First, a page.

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What if my symptoms don't really move around

Discussion in 'General Discussion Subforum' started by tgirl, Jan 8, 2016.

  1. tgirl

    tgirl Well known member

    I keep reading that people's symptoms usually move around with TMS. My prickly sensations are only on my legs. They move around, but only on my legs. Disheartening! Any up lifting comments??
     
  2. Dexy

    Dexy Peer Supporter

    I feel you! When I first heard about the symptom imperative, I was excited for my symptoms to shift as "proof" that I had TMS. This was more fear-based thinking and needing something to show me that I did have TMS. Whenever I wanted symptoms to shift, they wouldn't, they would be exactly in the same spots that I fear the most. However, during times when I truly "get it" and don't care about the symptoms and trust the TMS diagnosis fully and completely, I find that I do have symptoms shift! It's not very often though and this is because I don't fear those locations, I'm happy about them...with the familiar, scary areas that I have focused on for so long with a fear-centered obsession, it's the fear that makes them stay and stay. When I shift into not fearing them, and really, truly not caring if they are there and reminding myself over and over and with the utmost confidence that it IS TMS...they shift or go away or don't cause me psychological pain. As they say, "The only thing to fear is fear itself." What if the worst, worst case scenario happened and something popped or really really hurt even more, well who really cares? Let it, it's not going to hurt you any worse than the abusive thoughts or scary thoughts hurt you, is it? I find that the thoughts I think cause me far more pain than the actual pain itself.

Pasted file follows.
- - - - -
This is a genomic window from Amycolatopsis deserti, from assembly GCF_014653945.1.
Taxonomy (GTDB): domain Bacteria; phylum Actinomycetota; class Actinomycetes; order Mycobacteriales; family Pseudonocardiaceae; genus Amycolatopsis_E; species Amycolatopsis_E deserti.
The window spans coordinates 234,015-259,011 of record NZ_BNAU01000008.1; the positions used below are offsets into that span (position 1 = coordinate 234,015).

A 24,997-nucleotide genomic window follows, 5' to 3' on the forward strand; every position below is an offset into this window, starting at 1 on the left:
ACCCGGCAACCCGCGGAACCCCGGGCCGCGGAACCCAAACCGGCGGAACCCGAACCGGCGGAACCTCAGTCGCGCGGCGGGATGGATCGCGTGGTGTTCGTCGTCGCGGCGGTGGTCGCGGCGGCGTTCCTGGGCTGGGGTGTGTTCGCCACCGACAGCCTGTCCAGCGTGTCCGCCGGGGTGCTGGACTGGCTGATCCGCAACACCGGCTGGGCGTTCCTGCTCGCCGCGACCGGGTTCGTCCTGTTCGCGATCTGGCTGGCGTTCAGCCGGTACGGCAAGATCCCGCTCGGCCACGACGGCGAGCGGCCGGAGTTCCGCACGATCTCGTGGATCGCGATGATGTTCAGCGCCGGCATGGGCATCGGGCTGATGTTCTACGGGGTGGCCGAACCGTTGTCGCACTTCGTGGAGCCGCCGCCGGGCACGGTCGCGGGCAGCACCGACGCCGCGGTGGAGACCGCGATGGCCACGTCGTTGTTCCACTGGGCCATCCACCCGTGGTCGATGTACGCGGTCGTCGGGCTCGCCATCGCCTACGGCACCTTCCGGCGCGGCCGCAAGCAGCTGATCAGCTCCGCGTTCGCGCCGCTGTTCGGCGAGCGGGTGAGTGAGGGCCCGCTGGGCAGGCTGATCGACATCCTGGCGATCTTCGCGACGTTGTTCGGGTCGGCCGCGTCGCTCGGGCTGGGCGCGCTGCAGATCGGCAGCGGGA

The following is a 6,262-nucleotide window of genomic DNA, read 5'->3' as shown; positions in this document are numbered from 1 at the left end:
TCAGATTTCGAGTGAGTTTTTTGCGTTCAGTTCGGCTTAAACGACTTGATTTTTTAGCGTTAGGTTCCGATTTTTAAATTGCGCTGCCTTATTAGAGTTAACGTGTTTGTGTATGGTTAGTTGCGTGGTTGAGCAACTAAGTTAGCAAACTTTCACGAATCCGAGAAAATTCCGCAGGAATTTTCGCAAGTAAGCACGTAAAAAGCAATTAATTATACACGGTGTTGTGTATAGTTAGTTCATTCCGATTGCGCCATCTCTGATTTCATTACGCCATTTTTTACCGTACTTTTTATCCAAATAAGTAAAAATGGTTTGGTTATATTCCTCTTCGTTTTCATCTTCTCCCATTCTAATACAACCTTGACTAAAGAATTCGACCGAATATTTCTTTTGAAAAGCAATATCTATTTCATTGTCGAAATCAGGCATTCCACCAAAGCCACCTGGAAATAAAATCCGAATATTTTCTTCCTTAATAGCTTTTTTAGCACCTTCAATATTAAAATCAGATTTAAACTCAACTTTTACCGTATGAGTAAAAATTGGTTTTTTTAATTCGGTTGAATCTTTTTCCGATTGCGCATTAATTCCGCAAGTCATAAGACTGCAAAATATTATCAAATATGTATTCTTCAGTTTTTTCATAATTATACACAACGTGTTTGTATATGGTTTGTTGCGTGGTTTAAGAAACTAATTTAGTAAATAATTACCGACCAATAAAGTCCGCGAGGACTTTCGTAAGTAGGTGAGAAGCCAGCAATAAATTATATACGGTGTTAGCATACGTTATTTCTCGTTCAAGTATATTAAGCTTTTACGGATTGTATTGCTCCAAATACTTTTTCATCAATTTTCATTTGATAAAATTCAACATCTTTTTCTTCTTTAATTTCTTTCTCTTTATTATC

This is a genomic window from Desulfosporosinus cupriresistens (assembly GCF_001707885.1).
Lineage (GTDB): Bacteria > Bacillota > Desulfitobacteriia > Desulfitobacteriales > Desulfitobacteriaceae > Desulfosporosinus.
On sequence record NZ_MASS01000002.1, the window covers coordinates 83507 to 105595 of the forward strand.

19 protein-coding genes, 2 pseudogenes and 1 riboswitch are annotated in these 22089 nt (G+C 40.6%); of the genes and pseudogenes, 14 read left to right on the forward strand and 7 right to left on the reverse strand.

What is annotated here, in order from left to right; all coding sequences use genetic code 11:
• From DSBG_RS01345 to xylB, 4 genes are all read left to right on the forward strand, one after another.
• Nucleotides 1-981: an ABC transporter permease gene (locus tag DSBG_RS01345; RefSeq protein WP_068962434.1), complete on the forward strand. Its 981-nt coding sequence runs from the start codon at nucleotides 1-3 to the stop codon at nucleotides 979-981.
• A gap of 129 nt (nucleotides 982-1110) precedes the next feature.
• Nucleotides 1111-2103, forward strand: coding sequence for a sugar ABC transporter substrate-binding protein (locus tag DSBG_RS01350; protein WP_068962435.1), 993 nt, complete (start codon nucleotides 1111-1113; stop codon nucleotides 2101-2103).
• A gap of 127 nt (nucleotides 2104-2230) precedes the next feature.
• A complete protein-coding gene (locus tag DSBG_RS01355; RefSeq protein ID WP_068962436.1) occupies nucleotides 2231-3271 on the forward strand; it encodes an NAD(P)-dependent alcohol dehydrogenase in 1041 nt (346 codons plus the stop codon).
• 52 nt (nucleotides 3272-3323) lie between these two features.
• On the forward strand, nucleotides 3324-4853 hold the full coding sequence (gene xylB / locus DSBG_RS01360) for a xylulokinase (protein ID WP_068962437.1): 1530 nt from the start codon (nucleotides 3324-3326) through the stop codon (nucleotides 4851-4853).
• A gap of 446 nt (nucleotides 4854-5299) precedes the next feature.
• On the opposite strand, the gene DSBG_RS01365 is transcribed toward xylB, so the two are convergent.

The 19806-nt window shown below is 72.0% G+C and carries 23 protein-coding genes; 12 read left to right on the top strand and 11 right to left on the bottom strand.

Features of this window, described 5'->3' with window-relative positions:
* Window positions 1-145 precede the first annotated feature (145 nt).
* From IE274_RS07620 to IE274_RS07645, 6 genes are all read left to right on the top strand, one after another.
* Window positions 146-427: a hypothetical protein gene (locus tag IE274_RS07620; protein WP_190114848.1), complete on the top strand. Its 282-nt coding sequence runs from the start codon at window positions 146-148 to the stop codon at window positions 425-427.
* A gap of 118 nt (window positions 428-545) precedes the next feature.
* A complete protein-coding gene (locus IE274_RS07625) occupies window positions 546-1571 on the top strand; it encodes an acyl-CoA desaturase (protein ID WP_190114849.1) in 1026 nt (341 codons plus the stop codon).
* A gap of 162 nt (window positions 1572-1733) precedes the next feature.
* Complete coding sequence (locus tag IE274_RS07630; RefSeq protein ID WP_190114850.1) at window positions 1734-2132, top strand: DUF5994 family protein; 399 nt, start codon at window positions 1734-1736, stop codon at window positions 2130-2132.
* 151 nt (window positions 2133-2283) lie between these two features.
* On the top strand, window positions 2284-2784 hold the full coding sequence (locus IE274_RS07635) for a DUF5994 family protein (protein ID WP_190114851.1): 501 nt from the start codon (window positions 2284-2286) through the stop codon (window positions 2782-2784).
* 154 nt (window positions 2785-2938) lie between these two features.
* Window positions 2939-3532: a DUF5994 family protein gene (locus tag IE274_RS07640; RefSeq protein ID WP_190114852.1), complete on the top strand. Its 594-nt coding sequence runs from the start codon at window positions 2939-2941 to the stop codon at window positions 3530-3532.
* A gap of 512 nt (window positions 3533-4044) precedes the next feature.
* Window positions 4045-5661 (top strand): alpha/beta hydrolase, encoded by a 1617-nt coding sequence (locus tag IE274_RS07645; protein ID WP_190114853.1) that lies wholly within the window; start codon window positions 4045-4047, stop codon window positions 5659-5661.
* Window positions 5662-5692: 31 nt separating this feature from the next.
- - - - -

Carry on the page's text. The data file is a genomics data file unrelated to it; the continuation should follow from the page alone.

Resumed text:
For what it's worth, prickly sensations in the legs sounds really, really, really TMS. Feed yourself empowering thoughts and stand up for yourself, don't let fear run you! It's just fear. One thing I have been practicing lately that I have found very helpful is to change my view of success: while in the past, I felt successful or good if my symptoms were gone or significantly under control, now I feel successful and good when I stand up to the fear thoughts and don't let them run the show. Even if the pain doesn't change at all, you can focus on standing up to the negative thinking and self-abusing fearful thoughts. I believe in you!
     
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  3. tgirl

    tgirl Well known member

    Dexy thank you for your kind words. They mean a lot. I have been battling this for a long time and have been extensively tested by the medical community. The results come back normal every time, so the medical route is over. I have had these symptoms on three separate occasions, but this time it doesn't want to leave. I really need to believe this will go away and I know this has to come from me. Thanks again!!
     
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  4. Dexy

    Dexy Peer Supporter

    Well, if the tests say you're normal, that is reason to really celebrate! Woo hoo! I know, I know, you want the symptoms to abate, but what about trying to work on the mental aspect of it only and not worry at all if the symptoms go or don't go...could you try shifting your thoughts from focusing on your fear of the symptoms to managing just the fear in general. That's what I've been doing very recently and it's very empowering! TMS does not like it when we get empowered...vamoose TMS!
     
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  5. Misha

    Misha Peer Supporter

    I've been wondering about this too. Mine moves around within my pelvic region and the original pain doesn't go away when that happens. When you read about symptoms imperative it seems to be more like someone's knee pain vanishes while should pain appears which I suppose is just a more obvious version.
     
    Last edited: Jan 9, 2016
  6. tgirl